Now that you’ve hammered out the details of your bundle event, you need to find partners who’re willing to participate. There are two ways to do this, as shown below. Ideally, you’ll use both of these methods:
1. Find and recruit partners directly. This is the best way to get high-quality partners in your niche. Simply put, the biggest marketers rarely go out looking for opportunities, since they already have more projects crossing their desks than they know what to do with. As such, they probably won’t approach you. If you want them onboard, you’ll need to approach them. (More on that in a moment.)
2. Advertise your bundle event so that potential partners may approach you. The idea here is to make a publicly available submission form, along with a description of the event and the benefits your partners receive when they join the event. You can then promote this page to your platforms, in relevant groups, and anywhere else that your target market may see it.
Note: this is a case where you may need to review a potential partner’s contribution and do your due diligence on that person before you accept their submission. Your name is going to be associated with your partners’ names, so be sure that you’re only working with reputable people in your niche.
As mentioned, finding and recruiting partners directly is something you’ll need to do if you want to have a really successful event. So, let’s go through the steps…
Finding Potential Partners
The first thing you need to do is develop a list of potential partners. If you’ve been working in your niche for any length of time, then you no doubt can name several potential partners right off the top of your head. Go ahead and start a list of potential partners, beginning with the names you already know. Then continue to grow your list using the steps below.
What you’re looking for are marketers who have the following qualifications:
1. They have big platforms – big lists, big social media followings, and/or a popular blog. You want marketers who have some reach, as the success of your bundle depends on partners who can do a good job of promoting it.
TIP: Want to find out who consistently out-promotes others in the market? Then search for past affiliate contests (and join upcoming ones) in order to see the leaderboards. You’ll note that some marketers almost always appear on the “top 10” leaderboards – these are the sorts of folks you’ll want to recruit to your bundle event.
2. They’re product creators. Indeed, they should be known for creating high-quality, in-demand products. Again, part of the success of your bundle is going to depend on if you have in-demand products… especially those coming from marketers with some name recognition in your niche.
3. The marketers should have good reputations. In addition to putting out products with good reputations, you need to also be sure the marketers themselves are known to be professional and trustworthy. Your name is going to be associated with all your partners’ names, so you want to be sure you only deal with trustworthy business owners.
So, with those issues in mind, let’s walk through the different ways to find partners. Then we’ll talk about how to do your due diligence on each potential partner. Read on…
How to Find Potential Partners
Now that you know what you’re looking for in a potential partner, how do you go about finding them? Check out these ideas…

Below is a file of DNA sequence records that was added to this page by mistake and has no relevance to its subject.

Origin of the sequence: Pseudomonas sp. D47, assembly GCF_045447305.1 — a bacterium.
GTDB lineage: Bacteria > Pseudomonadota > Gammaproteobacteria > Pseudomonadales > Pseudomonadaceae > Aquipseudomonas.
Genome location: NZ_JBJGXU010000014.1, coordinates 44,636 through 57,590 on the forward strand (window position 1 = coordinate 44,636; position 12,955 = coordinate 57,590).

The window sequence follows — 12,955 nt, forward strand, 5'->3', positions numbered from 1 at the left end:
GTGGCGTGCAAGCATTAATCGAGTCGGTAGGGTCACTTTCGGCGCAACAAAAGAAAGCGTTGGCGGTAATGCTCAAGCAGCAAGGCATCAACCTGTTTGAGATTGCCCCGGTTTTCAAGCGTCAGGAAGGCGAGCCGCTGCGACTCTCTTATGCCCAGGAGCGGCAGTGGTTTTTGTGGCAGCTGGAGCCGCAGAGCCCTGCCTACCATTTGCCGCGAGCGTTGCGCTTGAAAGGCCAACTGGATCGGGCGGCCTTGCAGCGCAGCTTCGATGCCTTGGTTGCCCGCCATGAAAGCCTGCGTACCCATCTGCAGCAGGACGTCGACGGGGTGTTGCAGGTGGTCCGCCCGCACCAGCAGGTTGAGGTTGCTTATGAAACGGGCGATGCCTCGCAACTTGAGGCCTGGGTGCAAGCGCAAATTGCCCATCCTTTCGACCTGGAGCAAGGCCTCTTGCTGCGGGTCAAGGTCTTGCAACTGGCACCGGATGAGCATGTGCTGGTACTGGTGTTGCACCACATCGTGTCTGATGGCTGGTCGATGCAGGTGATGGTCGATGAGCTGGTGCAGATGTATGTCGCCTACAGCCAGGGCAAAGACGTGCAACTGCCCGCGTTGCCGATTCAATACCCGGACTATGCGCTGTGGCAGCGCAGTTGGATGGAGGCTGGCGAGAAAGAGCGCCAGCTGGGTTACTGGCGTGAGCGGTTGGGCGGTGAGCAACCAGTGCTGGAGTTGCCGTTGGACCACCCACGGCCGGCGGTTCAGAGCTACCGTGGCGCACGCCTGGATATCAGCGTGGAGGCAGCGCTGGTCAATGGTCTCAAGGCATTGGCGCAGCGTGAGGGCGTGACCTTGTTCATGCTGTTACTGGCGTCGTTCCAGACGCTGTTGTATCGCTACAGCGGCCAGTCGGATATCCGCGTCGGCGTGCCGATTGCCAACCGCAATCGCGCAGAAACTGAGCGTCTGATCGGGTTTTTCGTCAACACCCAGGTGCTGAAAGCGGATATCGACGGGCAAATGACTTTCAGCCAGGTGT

Do a Google Search
Your first few searches can be on the broad keywords related to your niche (e.g., “online marketing” or “organic gardening”). It’s a good idea to use multiple related search terms in order to uncover as many potential partners as possible.
For example, if you’re trying to find potential partners in a weight-loss market, you might search for terms such as:
· Weight loss.
· Lose weight.
· Fat loss.
And so on.
Also, be sure to include your niche-specific keywords in your searches. Here are three examples of search terms targeting different niches:
· Low-carb dieting.
· Weight loss over 40.
· Fat loss for women.
As you complete these searches, do two things:
1. Pay attention to the top websites that show up in these searches. Chances are, the sites that rank well for competitive keywords are likely to have owners with big platforms.
2. Take note of the sponsored results. Not everyone is interested in investing time into search engine optimization. Some people prefer to get exposure through paid advertising. That’s why you’ll also want to check the sponsored results for potential partners.
Your second set of searches should be focused on finding marketers with big platforms. In this case, you’ll search for the same types of niche-specific keywords (e.g. “low-carb dieting”), except in this case you’ll search for platforms. Your search terms may include:
· WordPress (which is one of the most popular blog platforms).
· Discussion forum.
· Mailing list.
If you do the above searches, you should be able to add quite a few names to your list of potential partners.
Then move onto the next step…
See Who’s Working Together
As you go through the top sites in your niche, take note of whom these top marketers are working with (e.g., creating products together, doing webinars together and so on). All of these partners are your potential partners too.
Check the Big Marketplace Platforms
The idea here is to check marketplaces in order to see who has the top-selling products in your niche. You may search the following marketplaces:
Take note of who’s selling the top products, and then move onto the next step…
Browse Social Media
For this step, you’ll want to search social media (especially Facebook and YouTube) to find out who in your niche has a large, active following. Simply use the platform’s search boxes to search for your niche keywords (e.g., “dog training”).